Its easy to talk but when you`re in the situation, you really get to feel the ipact. How easy is it to work under very unfavourable working conditions? Like seeing a patient die and you cant do a thing? Because you dont have the appropriate diagnostic facilities and may instead worsen a situation? Its easy to say, but te reality is that its very frustrating working here. No incentives, the wrong guys get promotions just because they have the connexions, etc. Am a 6th year Cameroonian medical student, in the University of Buea. I really want to work in Cameroon, but as i see things more clearly, i wonder if one can cope with this disgusting system! Its not all about the money as people think

Dr Ben

I feel your pain, my child. Why do I say my child? Most of you medical students were not yet born by the time I got out of medical school. Cameroon is trapped in the hands of unpatriotic thieves. Most doctors do not want to practice politics. They just want to take care of people while not living in abject poverty. Most countries do something to make sure that something of the sort happens. People of the profession leave Cameroon because they begin to die inside. Can Philemon Yang change things?

Dr Fongue

i trained in nigeria,during my internship (housemanship)i received abt 600,000frs cfa monthly,.what am i coming to do again in cameroon?Cameroon government should stop insult civil servants,especially doctors.And i am on my way to america i just urge my colleagues to once in a while come home and give a helping hand.


I am still sceptical about the idea of increased wages as a solution to brain drain. Given our level of technological development, any increases in wages without corresponding increase in value, would only lead to inflationary spiral. I think some form of subsidised living (well equiped estates for highly-skilled essential professionals) is a better option.

I am also wary of selective indignation: by personal estimation, at least 90% of Cameroonians trained abroad through the public purse, never return. They completely ignore that they are also the products of collective effort. Also, very few (if any) Cameroonians raised eye brows when consecutive governments waisted billions paying "stipends" to university students, instead of improving infrastructure.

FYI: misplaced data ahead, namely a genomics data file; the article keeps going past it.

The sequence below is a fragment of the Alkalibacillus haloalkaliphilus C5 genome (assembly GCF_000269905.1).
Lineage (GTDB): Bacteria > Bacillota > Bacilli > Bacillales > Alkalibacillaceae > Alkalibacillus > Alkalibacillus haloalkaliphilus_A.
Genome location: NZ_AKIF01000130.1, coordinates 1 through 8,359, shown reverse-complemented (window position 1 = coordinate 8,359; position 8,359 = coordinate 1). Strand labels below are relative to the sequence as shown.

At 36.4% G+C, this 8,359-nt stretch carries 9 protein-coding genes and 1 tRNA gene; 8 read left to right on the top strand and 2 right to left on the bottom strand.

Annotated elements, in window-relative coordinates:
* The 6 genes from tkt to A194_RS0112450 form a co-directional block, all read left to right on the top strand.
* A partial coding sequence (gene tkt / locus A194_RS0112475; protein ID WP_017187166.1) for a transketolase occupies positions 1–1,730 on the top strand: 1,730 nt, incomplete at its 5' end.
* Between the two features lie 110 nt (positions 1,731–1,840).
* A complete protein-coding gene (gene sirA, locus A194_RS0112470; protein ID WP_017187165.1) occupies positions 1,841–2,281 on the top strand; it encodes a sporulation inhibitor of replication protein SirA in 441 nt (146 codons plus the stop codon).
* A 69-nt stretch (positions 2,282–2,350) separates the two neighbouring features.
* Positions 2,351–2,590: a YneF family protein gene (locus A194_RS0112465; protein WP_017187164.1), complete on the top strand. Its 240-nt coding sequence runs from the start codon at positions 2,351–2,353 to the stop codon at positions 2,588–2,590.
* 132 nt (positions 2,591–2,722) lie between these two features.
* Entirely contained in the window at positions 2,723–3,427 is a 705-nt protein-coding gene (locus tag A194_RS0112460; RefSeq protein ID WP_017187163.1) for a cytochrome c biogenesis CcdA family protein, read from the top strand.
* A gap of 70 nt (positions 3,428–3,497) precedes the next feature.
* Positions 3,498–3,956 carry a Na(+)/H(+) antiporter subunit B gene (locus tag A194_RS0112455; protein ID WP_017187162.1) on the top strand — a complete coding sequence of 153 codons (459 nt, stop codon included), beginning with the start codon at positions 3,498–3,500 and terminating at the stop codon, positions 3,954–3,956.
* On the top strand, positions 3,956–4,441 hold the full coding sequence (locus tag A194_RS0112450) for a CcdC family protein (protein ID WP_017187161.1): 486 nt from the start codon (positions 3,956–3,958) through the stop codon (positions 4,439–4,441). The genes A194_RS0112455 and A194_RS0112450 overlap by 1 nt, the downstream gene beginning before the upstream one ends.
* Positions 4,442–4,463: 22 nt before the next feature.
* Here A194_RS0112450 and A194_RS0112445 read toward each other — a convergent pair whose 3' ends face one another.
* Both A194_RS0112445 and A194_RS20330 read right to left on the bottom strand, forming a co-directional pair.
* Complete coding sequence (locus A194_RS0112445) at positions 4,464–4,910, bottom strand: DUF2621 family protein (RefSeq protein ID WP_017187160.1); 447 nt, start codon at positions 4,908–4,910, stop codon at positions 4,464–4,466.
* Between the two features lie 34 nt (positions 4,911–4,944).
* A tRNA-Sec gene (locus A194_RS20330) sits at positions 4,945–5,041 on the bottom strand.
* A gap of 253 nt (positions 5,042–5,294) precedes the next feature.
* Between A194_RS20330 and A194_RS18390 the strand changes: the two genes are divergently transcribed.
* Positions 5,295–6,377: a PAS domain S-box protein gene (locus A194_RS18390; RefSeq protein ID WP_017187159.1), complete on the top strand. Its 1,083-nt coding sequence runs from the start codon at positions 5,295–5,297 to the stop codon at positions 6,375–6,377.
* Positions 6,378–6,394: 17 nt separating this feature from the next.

If you benefit from a bad system, you are an accomplice.

Happy New Year to all regular contributors of Upstation Mountain Club

drug rehab new york

There should be incentives for the profession. This is to control the large migration of doctors.

John Dinga

To understand the problem of medical practice in Cameroon one needs to recognize how politics has crept amoeba-like into all possible domains and crippled everything. Doctors in the public service are hardly happy because of the usual man-know-man practice that is so pervasive and tends to place neophytes over their professional seniors,oblivious of the consequences for morale.

Logically, the answer would have been to move on to private practice. But here again, it is a very distressing scenario. Quite apart from official red tape, the individual practitioners too have fallen victim to the Cameroonian curse of "trust-nobody-but-thyself". What do I mean by this? Just take a look at the once thriving private practices in towns like Bamenda, Kumba or Victoria. Dr.Kwankam died and his clinic in Kumba went with him. The same can be said of Dr.S. M. Abba and his Moselo Clinic, also of Kumba, and Dr. Effiom. In Bamenda, Dr Mundi's clinic is only in the archives. Dr. Nana, Dr. Adeso. In Victoria, Dr Tchwenko's clinic got burnt to ashes, Dr. Abunaw's went thirty-nine steps down to no-return, Dr. Mokonya Njie's and so on and so on. I am sure many others can be documented, with the same sad endings. What is true of clincs is equally true of Pharmacies. If these were products of teamwork, I am certain the institutions would survive their founders.

Take a look at the relevant presidential decrees that provide for the opening and operation of these human service institutions. Most of them are inoperable, requiring a real Darwinian battle of survival of the fittest or those who can speak the language very well. Na lie?